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So, I've run into a problem with PHP's rawurlencode function. All text fields in our web app are of course converted before being processed by the web-server, and we've used rawurlencode for this. This works fine with almost every character I've found, expect for the "£" sign. Now, there is no reason for our users to ever enter a pound sign, but they might, so I want to take care of this.

The problem is that rawurlencode doesn't encode a pound sign entered on the webpage as %A3, but instead as %C2%A3. Even worse, if the user failed to enter another bit of critical information (which causes the webpage to refresh - the checks are done on the backend side - and try and refill the form boxes with the information the user had used), then when the %C2 is run through rawurldecode/encode, it becomes Ã? - aka, %C3?. And of course the "£" is also turned into another £!

So, what is causing this? I assume it's a character encoding issue, but I'm not that knowledgable about these things. I heard somewhere that I can encode £s as &pound manually, but why should I need to do that when the database can handle "£"s, and there is a percentage-encoding for a pound sign? Is this a bug in rawurlencode, or a bug caused by differing character sets?

Thanks for any help.

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2 Answers

up vote 3 down vote accepted

The standard requires forms to be submitted in the character encoding you specify in <form accept-charset="..."> or UTF-8 if it's not specified or the text the user has entered cannot be represented in the charset you specify.

Clearly, you're receiving the pound sign encoded in UTF-8. If you want to convert it to ISO-8859-15, write:

iconv("UTF-8", "ISO-8859-15//TRANSLIT", $original)
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So, which is the better method - to change the form's characterset - note that the attribute I found on w3schools was accept-charset, not charset - or to use iconv in the code? I read that IE apparently doesnt work properly with accept-charset, so is it better to convert server-side from UTF? –  Stephen Jul 13 '10 at 13:30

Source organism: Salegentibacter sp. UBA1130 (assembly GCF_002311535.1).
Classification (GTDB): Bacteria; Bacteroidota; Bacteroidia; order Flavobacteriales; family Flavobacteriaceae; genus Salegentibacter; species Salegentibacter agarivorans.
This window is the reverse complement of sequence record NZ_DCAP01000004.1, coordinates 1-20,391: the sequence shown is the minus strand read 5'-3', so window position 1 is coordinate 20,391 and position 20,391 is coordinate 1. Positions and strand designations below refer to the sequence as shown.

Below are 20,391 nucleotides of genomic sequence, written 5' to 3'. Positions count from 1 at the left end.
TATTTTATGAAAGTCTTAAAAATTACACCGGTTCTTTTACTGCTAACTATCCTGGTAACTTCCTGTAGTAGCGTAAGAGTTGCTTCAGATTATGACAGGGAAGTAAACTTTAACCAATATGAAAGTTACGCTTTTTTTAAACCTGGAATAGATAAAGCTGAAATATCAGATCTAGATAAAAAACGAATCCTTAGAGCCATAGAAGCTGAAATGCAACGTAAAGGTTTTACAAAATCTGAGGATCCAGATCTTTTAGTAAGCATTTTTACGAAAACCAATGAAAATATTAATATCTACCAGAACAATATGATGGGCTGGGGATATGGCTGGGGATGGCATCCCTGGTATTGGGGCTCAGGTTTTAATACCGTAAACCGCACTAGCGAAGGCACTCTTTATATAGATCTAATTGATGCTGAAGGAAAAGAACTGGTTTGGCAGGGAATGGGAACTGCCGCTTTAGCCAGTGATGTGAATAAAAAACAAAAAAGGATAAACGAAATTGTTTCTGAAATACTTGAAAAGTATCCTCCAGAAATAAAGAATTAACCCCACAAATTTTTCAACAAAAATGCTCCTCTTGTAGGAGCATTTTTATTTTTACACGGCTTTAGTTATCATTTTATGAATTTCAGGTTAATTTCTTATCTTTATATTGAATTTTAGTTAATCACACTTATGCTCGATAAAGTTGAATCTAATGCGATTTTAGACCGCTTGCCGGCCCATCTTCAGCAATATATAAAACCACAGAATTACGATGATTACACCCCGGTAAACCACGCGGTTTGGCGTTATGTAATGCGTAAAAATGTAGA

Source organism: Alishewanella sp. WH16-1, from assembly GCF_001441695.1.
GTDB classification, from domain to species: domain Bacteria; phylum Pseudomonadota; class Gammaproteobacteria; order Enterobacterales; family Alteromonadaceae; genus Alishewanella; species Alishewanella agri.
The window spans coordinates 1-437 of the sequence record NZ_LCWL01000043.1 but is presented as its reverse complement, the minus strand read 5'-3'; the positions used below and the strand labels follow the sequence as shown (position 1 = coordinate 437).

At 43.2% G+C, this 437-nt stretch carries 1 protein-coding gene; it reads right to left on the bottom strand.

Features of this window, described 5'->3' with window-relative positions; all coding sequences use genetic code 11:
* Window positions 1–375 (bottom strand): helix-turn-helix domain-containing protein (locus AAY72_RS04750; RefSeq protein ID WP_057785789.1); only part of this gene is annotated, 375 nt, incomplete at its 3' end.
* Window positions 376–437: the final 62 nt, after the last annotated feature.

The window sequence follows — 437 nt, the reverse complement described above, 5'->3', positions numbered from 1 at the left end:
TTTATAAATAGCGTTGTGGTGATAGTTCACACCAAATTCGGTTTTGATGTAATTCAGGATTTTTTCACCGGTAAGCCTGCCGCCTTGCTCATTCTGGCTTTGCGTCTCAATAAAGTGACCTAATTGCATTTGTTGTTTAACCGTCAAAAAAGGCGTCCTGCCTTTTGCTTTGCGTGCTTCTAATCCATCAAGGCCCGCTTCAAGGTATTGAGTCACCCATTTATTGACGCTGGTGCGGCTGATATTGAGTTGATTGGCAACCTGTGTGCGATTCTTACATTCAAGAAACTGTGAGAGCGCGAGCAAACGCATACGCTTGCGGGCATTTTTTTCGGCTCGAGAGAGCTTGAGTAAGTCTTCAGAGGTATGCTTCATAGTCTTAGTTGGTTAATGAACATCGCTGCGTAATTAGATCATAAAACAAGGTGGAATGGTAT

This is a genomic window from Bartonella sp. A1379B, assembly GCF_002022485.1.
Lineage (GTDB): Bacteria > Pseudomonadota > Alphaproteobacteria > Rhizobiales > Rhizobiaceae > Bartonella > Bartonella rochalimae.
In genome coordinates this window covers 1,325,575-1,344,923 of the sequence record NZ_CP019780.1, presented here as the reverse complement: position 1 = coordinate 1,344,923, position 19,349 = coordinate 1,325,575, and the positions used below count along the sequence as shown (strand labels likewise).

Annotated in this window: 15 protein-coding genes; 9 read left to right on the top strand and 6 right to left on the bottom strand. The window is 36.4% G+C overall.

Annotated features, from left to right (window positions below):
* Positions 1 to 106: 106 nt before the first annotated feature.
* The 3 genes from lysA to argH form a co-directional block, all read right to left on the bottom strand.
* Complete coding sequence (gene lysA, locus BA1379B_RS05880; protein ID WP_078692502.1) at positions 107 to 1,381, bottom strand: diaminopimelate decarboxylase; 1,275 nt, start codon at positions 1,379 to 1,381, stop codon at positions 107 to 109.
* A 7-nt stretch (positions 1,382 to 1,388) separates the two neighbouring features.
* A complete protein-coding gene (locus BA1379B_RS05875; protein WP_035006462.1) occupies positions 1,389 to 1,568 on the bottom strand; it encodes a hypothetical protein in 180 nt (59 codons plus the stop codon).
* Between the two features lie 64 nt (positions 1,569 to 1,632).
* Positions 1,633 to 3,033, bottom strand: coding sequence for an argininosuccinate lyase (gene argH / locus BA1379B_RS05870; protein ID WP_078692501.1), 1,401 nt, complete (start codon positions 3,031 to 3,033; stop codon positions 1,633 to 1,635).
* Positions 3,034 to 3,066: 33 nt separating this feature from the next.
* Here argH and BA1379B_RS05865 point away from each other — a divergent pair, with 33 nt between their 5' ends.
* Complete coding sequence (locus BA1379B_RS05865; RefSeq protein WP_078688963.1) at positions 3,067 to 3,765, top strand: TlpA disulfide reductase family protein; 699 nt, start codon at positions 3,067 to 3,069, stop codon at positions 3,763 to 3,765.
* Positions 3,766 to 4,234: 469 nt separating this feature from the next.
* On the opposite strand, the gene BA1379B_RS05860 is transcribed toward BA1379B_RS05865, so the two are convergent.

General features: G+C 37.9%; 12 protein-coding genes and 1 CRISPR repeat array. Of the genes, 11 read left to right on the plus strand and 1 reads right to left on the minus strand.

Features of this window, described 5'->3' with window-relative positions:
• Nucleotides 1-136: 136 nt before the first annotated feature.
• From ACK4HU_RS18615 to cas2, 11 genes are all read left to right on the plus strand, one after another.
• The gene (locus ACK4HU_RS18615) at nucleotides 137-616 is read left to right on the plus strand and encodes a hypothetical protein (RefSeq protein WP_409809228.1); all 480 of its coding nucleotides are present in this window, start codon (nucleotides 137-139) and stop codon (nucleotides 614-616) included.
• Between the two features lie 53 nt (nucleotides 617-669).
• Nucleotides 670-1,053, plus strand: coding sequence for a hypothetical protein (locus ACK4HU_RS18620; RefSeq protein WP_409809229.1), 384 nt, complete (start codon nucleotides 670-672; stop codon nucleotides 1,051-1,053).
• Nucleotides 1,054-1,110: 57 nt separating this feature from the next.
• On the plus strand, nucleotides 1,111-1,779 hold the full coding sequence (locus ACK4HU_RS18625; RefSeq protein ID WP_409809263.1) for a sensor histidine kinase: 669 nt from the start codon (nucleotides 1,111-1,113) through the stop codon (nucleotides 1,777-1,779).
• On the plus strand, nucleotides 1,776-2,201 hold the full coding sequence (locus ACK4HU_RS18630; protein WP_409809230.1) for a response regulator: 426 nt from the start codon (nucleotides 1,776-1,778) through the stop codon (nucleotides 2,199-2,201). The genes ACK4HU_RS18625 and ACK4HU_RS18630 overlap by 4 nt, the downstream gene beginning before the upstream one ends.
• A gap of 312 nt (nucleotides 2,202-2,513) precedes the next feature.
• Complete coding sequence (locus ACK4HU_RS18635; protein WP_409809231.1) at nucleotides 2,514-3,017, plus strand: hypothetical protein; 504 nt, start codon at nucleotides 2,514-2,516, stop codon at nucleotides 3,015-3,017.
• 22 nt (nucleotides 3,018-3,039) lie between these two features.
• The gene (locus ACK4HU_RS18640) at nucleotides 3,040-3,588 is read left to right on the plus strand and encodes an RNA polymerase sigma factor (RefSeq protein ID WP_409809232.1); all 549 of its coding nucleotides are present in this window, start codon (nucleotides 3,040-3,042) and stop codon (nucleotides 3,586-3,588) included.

@Stephen You're right, it's "accept-charset". I'd say it would be better to do it server-side, because the standard doesn't guarantee you won't get UTF-8 anyway. Better yet, use UTF-8 all the time, including to store data in the database. IMO, all new web applications ought to go in that direction. –  Artefacto Jul 13 '10 at 15:43
    
@Stephen Note that also despite this being the standard, there are some implementation issues, in particular, some browsers use the encoding of the page to determine the encoding of the submission, despite the presence of "accept-charset". See stackoverflow.com/questions/153527 –  Artefacto Jul 13 '10 at 15:53
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This is probably encoding A3 character in your native character set to C2A3 in UTF-8 encoding, which seems to be the valid UTF-8 encoding for an ANSI A3. Just consume your encoded url using UTF-8 encoding, or specify an ANSI encoding to urlencode.

Artefacto's answer represents a case when you need to convert character encodings, for example, you are displaying a page and the page encoding is set to Latin-1. (Raw)Urlencode will produce escaped strings with multibyte character representations. (Raw)Urldecode will by default produce utf-8 encoded strings, and will represent £ as two bytes. If you display this string making a claim that it is a ISO-8859 encoded string, it will appear as two characters.

A primer on PHP and UTF-8: http://www.phpwact.org/php/i18n/utf-8
Some "hot tips": http://www.sitepoint.com/blogs/2006/08/10/hot-php-utf-8-tips/

Likely, between getting the string from rawurldecode, and using the string, the locale is assumed to be ISO8859, so two bytes get interpreted as two characters when they represent one.

Use mb_convert_encoding to force PHP to realize that the bytes in the string represent a UTF-8 encoded string.

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Is there a way to tell PHP's urlencode (or far better, rawurlencode, since urlencode is outdated) to use different a different ANSI encoding? I didnt see a way on the manual page for either function. –  Stephen Jul 13 '10 at 13:31
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